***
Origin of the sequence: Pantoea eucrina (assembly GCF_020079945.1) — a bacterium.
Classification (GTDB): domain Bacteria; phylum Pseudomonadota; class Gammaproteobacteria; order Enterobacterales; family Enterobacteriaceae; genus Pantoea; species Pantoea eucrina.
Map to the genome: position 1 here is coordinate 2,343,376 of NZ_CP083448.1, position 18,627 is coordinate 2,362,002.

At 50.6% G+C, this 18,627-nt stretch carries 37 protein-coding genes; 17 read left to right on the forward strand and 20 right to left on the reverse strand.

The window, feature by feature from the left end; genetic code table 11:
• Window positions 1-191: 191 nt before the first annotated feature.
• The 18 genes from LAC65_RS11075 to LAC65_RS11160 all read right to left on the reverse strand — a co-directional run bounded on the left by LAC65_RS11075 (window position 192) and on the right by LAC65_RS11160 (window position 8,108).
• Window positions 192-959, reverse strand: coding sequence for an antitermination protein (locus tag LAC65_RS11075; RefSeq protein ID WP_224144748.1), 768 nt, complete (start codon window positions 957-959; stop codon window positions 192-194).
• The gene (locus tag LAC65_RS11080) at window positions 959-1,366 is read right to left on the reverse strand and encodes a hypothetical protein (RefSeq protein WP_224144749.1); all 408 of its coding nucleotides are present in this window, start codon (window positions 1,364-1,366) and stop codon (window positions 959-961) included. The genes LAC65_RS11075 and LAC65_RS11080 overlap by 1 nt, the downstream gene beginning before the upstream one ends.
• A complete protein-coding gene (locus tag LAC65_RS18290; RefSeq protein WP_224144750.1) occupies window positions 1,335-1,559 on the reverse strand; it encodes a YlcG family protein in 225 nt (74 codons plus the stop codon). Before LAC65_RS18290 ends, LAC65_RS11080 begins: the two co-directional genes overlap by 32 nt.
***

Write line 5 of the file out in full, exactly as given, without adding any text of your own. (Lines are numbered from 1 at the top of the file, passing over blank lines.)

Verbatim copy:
The window, feature by feature from the left end; genetic code table 11: